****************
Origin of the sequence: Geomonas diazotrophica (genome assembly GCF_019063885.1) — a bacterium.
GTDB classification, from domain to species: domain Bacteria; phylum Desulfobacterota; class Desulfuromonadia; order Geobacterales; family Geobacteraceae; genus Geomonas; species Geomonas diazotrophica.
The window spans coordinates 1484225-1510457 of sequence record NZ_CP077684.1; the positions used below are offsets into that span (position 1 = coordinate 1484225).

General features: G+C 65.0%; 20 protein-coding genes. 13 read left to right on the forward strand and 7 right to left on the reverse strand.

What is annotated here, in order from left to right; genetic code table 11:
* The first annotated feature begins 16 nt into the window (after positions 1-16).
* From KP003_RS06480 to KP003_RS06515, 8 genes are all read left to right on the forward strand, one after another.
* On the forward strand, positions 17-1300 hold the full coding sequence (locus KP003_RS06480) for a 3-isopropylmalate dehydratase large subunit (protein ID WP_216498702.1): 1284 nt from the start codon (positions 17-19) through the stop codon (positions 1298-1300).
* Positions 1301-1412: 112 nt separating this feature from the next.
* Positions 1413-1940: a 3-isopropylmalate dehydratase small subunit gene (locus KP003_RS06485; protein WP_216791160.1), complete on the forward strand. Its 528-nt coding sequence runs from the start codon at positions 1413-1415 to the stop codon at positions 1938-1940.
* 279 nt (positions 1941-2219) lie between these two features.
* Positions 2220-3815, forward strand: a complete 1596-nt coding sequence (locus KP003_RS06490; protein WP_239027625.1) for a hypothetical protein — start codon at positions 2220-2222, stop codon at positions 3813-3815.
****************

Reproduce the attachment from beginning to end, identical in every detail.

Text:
Origin of the sequence: Geomonas diazotrophica (genome assembly GCF_019063885.1) — a bacterium.
GTDB classification, from domain to species: domain Bacteria; phylum Desulfobacterota; class Desulfuromonadia; order Geobacterales; family Geobacteraceae; genus Geomonas; species Geomonas diazotrophica.
The window spans coordinates 1484225-1510457 of sequence record NZ_CP077684.1; the positions used below are offsets into that span (position 1 = coordinate 1484225).

General features: G+C 65.0%; 20 protein-coding genes. 13 read left to right on the forward strand and 7 right to left on the reverse strand.

What is annotated here, in order from left to right; genetic code table 11:
* The first annotated feature begins 16 nt into the window (after positions 1-16).
* From KP003_RS06480 to KP003_RS06515, 8 genes are all read left to right on the forward strand, one after another.
* On the forward strand, positions 17-1300 hold the full coding sequence (locus KP003_RS06480) for a 3-isopropylmalate dehydratase large subunit (protein ID WP_216498702.1): 1284 nt from the start codon (positions 17-19) through the stop codon (positions 1298-1300).
* Positions 1301-1412: 112 nt separating this feature from the next.
* Positions 1413-1940: a 3-isopropylmalate dehydratase small subunit gene (locus KP003_RS06485; protein WP_216791160.1), complete on the forward strand. Its 528-nt coding sequence runs from the start codon at positions 1413-1415 to the stop codon at positions 1938-1940.
* 279 nt (positions 1941-2219) lie between these two features.
* Positions 2220-3815, forward strand: a complete 1596-nt coding sequence (locus KP003_RS06490; protein WP_239027625.1) for a hypothetical protein — start codon at positions 2220-2222, stop codon at positions 3813-3815.